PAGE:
Yet trust not in any power of your own. Would you do honor to yourself aright, you must have engrafted spiritual principle, engrafted courage — a self within, entirely distinct from what by nature bears the name — a New Creation in heart and mind — in principle and powers (2 Corinthians 5:17). May you thus be qualified to have a true respect for self, and have a self worthy to be respected!

But, most of all, to seek your comfort in the world is most dishonoring to God. Man was intended to hold communion with His Maker, in Him to find his consolation — -to have his Maker for his friend. But Adam fell, and, with the fall, there came a sad estrangement between him and God — an estrangement, shared by all his posterity down to the present hour. And thus, my friend, why don’t you take your sorrows to the Lord? Because you are estranged from Him. Conscious of sin, you sullenly avoid your Maker — and seek your comfort in the world.

And is it to be always so — that God, the kindest and the best, should be a cipher to your sorrowing heart — that He alone should be the subject of studied disregard? Perhaps this sad bereavement was sent to teach you better things — to show you where true comfort is to be found — and make you see your danger, if you treat your Maker as a thing of nothing, and systematically pass Him by.

Hasten to be wise. Hasten to be childlike with the Lord. Hasten to be at peace with Him through a Savior’s Blood. Hasten to regard Him as your Comforter — to treat Him as your friend.

And as the world can give no real consolation — then as little can we gain by borrowing its grief. “The sorrow of the world works death” (2 Corinthians 8:10). And this it does in many ways. It means that we grieve, irrespectively of God — that we sorrow without a comforter — that our sorrow is indulged in to satiety — that our sorrow is pent up within the breast without a safety-valve — -that we sorrow with nothing to relieve it — -that our mind is fixed on its own distress — -that we have nothing to break the continuity of wearying thought. Such sorrow wearies the flesh — it dries the bones (Proverbs 17. 22), secretly undermines the health, openly shows upon the countenance, induces gradual decay — and thus, eventually, works death!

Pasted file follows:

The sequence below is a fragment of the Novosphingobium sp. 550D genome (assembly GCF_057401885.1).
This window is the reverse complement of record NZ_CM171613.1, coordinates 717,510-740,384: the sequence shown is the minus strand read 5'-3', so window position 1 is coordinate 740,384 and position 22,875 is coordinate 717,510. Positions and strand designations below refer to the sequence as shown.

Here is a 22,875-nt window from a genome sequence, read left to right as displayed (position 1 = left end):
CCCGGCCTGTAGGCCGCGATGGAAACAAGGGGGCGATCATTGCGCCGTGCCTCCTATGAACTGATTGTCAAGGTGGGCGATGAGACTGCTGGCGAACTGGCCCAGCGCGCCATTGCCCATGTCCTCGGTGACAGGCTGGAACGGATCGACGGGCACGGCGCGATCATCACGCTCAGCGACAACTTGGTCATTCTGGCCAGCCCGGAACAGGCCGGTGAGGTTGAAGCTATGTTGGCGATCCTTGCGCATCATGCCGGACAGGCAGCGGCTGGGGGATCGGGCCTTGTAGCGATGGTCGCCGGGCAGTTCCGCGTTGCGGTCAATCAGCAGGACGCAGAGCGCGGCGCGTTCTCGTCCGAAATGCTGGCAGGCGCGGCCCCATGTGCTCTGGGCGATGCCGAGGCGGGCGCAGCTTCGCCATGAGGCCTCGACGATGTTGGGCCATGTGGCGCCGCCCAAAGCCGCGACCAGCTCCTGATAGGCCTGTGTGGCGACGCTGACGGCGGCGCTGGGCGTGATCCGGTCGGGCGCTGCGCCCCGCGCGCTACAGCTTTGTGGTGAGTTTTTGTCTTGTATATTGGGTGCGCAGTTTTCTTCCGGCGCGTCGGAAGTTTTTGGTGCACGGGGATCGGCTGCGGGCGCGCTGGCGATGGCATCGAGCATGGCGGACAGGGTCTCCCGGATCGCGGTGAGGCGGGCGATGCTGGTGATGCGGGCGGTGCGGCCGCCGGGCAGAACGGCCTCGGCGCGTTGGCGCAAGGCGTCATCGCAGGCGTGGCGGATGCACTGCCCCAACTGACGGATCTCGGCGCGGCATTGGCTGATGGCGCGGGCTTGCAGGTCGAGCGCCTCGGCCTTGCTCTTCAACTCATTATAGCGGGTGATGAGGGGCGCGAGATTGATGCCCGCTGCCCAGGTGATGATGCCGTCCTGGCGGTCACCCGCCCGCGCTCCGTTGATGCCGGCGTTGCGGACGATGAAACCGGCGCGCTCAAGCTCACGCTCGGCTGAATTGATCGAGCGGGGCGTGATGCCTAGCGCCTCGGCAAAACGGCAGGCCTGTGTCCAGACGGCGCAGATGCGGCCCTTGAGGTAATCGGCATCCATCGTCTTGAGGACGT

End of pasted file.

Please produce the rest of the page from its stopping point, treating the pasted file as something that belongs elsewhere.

How many, hence, have died of broken hearts! How many have committed suicide! And all, because they had no real Comforter! Had they only been at peace with God — had they only confided to Him their sorrow — their grief would have found an outlet, and their life would have been saved. And then they might have said, “I shall yet praise Him who is the health of my countenance, and my God” (Psalm 42:11).

Ask the physician, and he will tell you how sickness is often averted by a peaceful mind. Can they but avert the sickness, the patient lives. And what will keep from sickness, like a mind at peace with God? Contrast with this a broken heart — and from what does it proceed? From some hidden canker left to prey upon the mind, unchecked, unremedied — some wound unmollified with ointment (Isaiah 1:6) — some worm that feeds upon the root, sapping the constitution, eating out the stamina of life!

Such is the sorrow of the world. I beg you, Mourner, give not way to it. Before morbid feelings root themselves eradicably — bestir yourself. Shake off theviper which would eat into your heart. Awake to consciousness and healthful thought. “Is any afflicted — Let him pray!” — thus says the Scripture (James 5:13). Let him speak to God — to Him, unfold his grief. This at once unfolds the spring which opens the safety-valve, and lifts the sluice of healthy sensibilities. You are “afflicted” — then speak to God in the attitude of humble prayer. At any rate, my friend, speak to God. Catch not infection from the world — which is sorrow unto death.